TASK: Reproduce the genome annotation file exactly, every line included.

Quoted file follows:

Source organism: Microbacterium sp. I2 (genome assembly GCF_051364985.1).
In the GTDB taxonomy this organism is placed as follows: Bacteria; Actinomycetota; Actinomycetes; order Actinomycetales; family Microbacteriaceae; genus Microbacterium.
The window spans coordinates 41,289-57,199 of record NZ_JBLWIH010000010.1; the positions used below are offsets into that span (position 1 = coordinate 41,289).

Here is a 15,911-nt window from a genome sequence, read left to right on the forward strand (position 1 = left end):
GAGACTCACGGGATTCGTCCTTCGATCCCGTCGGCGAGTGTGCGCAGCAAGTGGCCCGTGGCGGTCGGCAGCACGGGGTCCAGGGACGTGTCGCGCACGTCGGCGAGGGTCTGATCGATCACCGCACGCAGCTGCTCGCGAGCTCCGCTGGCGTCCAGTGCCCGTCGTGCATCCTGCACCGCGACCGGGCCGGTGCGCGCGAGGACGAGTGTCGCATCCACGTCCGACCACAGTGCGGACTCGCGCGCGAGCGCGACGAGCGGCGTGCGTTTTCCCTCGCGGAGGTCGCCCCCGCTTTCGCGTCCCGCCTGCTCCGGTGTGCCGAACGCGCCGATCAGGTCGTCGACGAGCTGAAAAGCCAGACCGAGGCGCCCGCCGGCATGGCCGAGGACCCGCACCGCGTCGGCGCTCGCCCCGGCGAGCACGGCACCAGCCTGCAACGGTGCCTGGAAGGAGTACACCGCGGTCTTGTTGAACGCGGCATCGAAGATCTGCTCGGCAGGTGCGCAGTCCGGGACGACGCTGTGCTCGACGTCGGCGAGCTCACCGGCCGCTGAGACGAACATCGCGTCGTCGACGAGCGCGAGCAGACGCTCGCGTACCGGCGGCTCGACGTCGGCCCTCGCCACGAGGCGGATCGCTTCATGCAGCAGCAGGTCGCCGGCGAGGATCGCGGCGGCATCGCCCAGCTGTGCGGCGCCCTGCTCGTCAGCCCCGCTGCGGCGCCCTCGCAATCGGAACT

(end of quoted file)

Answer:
Source organism: Microbacterium sp. I2 (genome assembly GCF_051364985.1).
In the GTDB taxonomy this organism is placed as follows: Bacteria; Actinomycetota; Actinomycetes; order Actinomycetales; family Microbacteriaceae; genus Microbacterium.
The window spans coordinates 41,289-57,199 of record NZ_JBLWIH010000010.1; the positions used below are offsets into that span (position 1 = coordinate 41,289).

Here is a 15,911-nt window from a genome sequence, read left to right on the forward strand (position 1 = left end):
GAGACTCACGGGATTCGTCCTTCGATCCCGTCGGCGAGTGTGCGCAGCAAGTGGCCCGTGGCGGTCGGCAGCACGGGGTCCAGGGACGTGTCGCGCACGTCGGCGAGGGTCTGATCGATCACCGCACGCAGCTGCTCGCGAGCTCCGCTGGCGTCCAGTGCCCGTCGTGCATCCTGCACCGCGACCGGGCCGGTGCGCGCGAGGACGAGTGTCGCATCCACGTCCGACCACAGTGCGGACTCGCGCGCGAGCGCGACGAGCGGCGTGCGTTTTCCCTCGCGGAGGTCGCCCCCGCTTTCGCGTCCCGCCTGCTCCGGTGTGCCGAACGCGCCGATCAGGTCGTCGACGAGCTGAAAAGCCAGACCGAGGCGCCCGCCGGCATGGCCGAGGACCCGCACCGCGTCGGCGCTCGCCCCGGCGAGCACGGCACCAGCCTGCAACGGTGCCTGGAAGGAGTACACCGCGGTCTTGTTGAACGCGGCATCGAAGATCTGCTCGGCAGGTGCGCAGTCCGGGACGACGCTGTGCTCGACGTCGGCGAGCTCACCGGCCGCTGAGACGAACATCGCGTCGTCGACGAGCGCGAGCAGACGCTCGCGTACCGGCGGCTCGACGTCGGCCCTCGCCACGAGGCGGATCGCTTCATGCAGCAGCAGGTCGCCGGCGAGGATCGCGGCGGCATCGCCCAGCTGTGCGGCGCCCTGCTCGTCAGCCCCGCTGCGGCGCCCTCGCAATCGGAACT